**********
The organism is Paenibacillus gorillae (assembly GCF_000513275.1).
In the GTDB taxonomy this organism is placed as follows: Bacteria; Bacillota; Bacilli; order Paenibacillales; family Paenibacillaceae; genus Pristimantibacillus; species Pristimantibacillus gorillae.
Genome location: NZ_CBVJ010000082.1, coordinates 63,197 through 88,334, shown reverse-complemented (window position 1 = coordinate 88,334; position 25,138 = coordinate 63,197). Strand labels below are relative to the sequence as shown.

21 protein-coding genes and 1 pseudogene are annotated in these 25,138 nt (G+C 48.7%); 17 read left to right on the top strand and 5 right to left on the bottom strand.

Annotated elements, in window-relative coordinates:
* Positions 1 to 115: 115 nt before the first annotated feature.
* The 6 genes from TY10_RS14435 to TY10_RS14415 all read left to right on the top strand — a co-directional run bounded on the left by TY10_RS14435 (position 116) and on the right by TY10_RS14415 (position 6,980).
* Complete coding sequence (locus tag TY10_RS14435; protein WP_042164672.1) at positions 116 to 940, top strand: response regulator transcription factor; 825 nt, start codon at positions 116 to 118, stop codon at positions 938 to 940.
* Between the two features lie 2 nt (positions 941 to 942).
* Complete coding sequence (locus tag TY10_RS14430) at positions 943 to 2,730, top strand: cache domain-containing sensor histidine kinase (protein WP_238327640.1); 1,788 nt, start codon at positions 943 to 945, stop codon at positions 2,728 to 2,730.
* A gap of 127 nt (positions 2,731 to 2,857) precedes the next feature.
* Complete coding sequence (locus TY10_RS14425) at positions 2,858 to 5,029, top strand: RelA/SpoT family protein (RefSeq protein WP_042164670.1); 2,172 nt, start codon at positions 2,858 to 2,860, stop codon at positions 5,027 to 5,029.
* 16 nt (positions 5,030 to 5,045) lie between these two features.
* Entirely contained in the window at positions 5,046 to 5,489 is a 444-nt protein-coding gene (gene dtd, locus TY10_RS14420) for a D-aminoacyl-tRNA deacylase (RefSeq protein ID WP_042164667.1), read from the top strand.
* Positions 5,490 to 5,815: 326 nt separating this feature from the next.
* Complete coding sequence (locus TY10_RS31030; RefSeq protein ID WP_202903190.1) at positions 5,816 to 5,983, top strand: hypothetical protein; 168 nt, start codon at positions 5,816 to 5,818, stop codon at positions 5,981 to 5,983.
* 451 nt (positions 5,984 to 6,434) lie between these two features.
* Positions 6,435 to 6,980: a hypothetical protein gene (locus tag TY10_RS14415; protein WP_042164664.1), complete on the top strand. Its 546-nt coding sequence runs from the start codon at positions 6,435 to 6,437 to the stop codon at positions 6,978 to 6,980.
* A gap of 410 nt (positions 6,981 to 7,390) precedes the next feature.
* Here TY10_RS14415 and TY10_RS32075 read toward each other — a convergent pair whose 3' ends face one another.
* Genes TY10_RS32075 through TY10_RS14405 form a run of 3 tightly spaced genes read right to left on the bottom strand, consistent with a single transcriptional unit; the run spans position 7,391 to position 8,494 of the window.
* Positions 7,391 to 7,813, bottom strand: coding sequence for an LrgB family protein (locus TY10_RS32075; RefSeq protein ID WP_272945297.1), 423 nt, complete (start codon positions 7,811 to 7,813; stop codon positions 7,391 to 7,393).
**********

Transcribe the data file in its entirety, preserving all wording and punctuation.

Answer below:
The organism is Paenibacillus gorillae (assembly GCF_000513275.1).
In the GTDB taxonomy this organism is placed as follows: Bacteria; Bacillota; Bacilli; order Paenibacillales; family Paenibacillaceae; genus Pristimantibacillus; species Pristimantibacillus gorillae.
Genome location: NZ_CBVJ010000082.1, coordinates 63,197 through 88,334, shown reverse-complemented (window position 1 = coordinate 88,334; position 25,138 = coordinate 63,197). Strand labels below are relative to the sequence as shown.

21 protein-coding genes and 1 pseudogene are annotated in these 25,138 nt (G+C 48.7%); 17 read left to right on the top strand and 5 right to left on the bottom strand.

Annotated elements, in window-relative coordinates:
* Positions 1 to 115: 115 nt before the first annotated feature.
* The 6 genes from TY10_RS14435 to TY10_RS14415 all read left to right on the top strand — a co-directional run bounded on the left by TY10_RS14435 (position 116) and on the right by TY10_RS14415 (position 6,980).
* Complete coding sequence (locus tag TY10_RS14435; protein WP_042164672.1) at positions 116 to 940, top strand: response regulator transcription factor; 825 nt, start codon at positions 116 to 118, stop codon at positions 938 to 940.
* Between the two features lie 2 nt (positions 941 to 942).
* Complete coding sequence (locus tag TY10_RS14430) at positions 943 to 2,730, top strand: cache domain-containing sensor histidine kinase (protein WP_238327640.1); 1,788 nt, start codon at positions 943 to 945, stop codon at positions 2,728 to 2,730.
* A gap of 127 nt (positions 2,731 to 2,857) precedes the next feature.
* Complete coding sequence (locus TY10_RS14425) at positions 2,858 to 5,029, top strand: RelA/SpoT family protein (RefSeq protein WP_042164670.1); 2,172 nt, start codon at positions 2,858 to 2,860, stop codon at positions 5,027 to 5,029.
* 16 nt (positions 5,030 to 5,045) lie between these two features.
* Entirely contained in the window at positions 5,046 to 5,489 is a 444-nt protein-coding gene (gene dtd, locus TY10_RS14420) for a D-aminoacyl-tRNA deacylase (RefSeq protein ID WP_042164667.1), read from the top strand.
* Positions 5,490 to 5,815: 326 nt separating this feature from the next.
* Complete coding sequence (locus TY10_RS31030; RefSeq protein ID WP_202903190.1) at positions 5,816 to 5,983, top strand: hypothetical protein; 168 nt, start codon at positions 5,816 to 5,818, stop codon at positions 5,981 to 5,983.
* 451 nt (positions 5,984 to 6,434) lie between these two features.
* Positions 6,435 to 6,980: a hypothetical protein gene (locus tag TY10_RS14415; protein WP_042164664.1), complete on the top strand. Its 546-nt coding sequence runs from the start codon at positions 6,435 to 6,437 to the stop codon at positions 6,978 to 6,980.
* A gap of 410 nt (positions 6,981 to 7,390) precedes the next feature.
* Here TY10_RS14415 and TY10_RS32075 read toward each other — a convergent pair whose 3' ends face one another.
* Genes TY10_RS32075 through TY10_RS14405 form a run of 3 tightly spaced genes read right to left on the bottom strand, consistent with a single transcriptional unit; the run spans position 7,391 to position 8,494 of the window.
* Positions 7,391 to 7,813, bottom strand: coding sequence for an LrgB family protein (locus TY10_RS32075; RefSeq protein ID WP_272945297.1), 423 nt, complete (start codon positions 7,811 to 7,813; stop codon positions 7,391 to 7,393).